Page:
Faith Leaders Stand Together to Support Raise the Criminal Age Legislation
Westchester-area clergy joined a growing chorus of faith leaders from other parts of the state when they released a letter of support for Raise the Age legislation. Over 35 clergy members signed onto the letter that will be delivered to Gov. Andrew Cuomo, Majority Leader Flanagan and Speaker Heastie.
Westchester Children’s Association (WCA) organized a press conference on the release of the letter last week.
Pastor Jeffrey Geary of White Plains Presbyterian Church on North Broadway, spoke about why the time is now to pass raise the age legislation for criminal responsibility from 16 to 18 years of age. “As faith leaders from many backgrounds, traditions and beliefs, we stand here united by our great concern for the future of children in our communities,” Geary said. “This is crucial legislation that needs to pass this June to increase public safety and help end the cycle of crime. We want our elected officials to hear our plea to raise the age of criminal responsibility from 16 to 18 years-old.”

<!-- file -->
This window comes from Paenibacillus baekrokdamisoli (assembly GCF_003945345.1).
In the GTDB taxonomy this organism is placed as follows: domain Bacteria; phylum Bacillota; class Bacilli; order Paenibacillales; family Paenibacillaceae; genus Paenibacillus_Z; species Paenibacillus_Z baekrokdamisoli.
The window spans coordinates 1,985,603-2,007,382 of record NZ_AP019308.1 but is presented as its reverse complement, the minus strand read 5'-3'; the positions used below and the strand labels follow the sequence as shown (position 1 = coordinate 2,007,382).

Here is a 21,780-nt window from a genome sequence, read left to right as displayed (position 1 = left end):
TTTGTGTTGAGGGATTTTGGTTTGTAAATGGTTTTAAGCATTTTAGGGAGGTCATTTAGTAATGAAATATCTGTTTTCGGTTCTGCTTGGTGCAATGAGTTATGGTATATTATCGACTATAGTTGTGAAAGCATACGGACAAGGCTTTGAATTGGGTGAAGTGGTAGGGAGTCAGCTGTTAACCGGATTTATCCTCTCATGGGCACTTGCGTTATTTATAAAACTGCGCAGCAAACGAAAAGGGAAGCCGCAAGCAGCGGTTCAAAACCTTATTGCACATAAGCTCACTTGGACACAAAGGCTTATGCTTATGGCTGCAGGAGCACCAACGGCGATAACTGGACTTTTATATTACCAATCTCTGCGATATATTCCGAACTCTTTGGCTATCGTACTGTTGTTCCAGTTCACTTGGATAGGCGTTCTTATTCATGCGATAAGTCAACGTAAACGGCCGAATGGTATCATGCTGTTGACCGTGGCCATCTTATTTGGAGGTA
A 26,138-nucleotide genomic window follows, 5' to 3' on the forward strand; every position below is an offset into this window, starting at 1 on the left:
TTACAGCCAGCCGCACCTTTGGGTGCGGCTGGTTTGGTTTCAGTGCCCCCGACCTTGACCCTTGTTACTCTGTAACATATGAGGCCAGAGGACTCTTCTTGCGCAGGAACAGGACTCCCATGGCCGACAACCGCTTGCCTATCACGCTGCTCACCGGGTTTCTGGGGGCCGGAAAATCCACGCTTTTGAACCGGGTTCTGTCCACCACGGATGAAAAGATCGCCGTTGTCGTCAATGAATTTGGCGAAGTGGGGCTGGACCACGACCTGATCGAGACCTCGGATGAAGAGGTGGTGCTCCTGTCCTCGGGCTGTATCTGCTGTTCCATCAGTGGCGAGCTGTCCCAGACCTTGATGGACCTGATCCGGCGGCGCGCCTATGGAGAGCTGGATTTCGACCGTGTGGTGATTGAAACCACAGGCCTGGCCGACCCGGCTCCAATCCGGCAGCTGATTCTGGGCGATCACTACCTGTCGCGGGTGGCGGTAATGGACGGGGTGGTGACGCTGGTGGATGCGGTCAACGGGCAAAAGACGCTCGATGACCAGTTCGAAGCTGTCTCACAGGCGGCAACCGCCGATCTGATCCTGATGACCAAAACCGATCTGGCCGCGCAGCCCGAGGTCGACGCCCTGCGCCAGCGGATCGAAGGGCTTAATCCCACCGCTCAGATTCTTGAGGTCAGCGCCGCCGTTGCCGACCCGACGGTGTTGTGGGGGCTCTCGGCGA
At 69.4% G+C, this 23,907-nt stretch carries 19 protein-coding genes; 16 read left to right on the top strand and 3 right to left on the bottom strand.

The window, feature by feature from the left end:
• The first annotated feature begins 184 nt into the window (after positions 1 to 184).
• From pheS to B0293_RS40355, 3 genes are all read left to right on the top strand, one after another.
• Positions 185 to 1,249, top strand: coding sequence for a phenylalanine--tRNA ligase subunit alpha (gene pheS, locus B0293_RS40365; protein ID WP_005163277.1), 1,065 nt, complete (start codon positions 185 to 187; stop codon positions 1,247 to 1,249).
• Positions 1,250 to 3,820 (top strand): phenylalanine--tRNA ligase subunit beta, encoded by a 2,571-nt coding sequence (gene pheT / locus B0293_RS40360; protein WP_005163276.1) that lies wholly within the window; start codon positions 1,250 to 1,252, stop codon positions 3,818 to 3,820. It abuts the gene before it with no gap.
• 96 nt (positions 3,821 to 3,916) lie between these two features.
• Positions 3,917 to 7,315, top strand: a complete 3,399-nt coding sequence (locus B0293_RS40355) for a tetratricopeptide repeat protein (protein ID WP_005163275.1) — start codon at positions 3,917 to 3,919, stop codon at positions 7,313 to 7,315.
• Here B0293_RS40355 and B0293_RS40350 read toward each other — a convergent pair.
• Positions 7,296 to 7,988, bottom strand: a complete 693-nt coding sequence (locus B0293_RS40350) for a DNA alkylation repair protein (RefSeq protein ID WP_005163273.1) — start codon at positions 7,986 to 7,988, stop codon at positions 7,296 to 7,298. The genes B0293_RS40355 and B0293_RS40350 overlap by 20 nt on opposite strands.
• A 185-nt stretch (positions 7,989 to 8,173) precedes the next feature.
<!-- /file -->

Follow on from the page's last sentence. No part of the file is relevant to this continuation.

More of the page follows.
The Raise the Age campaign supports age-appropriate punishment for youth who commit crimes. What they want the public to know is that adult prisons do not focus on rehabilitation, and are not designed to meet the needs of children. Young people confined in adult facilities are much more likely to face traumatic physical and sexual violence than those in juvenile facilities. Current law sets young people up to become re-offenders: young people who go through the adult system are much more likely to re-offend than those in the juvenile system, WCA research has shown.
Studies have found that young people transferred to the adult criminal justice system have approximately 34 percent more re-arrests for felony crimes than youth retained in the youth justice system. Around 80 percent of youth released from adult prisons reoffend often going on to commit more serious crimes.
Although Governor Cuomo has set aside money in the budget, the state legislature has failed to pass legislation. New York is only one of two states that automatically prosecute 16 year-olds as adults.
Visit wca4kids.org to read the full letter from clergy.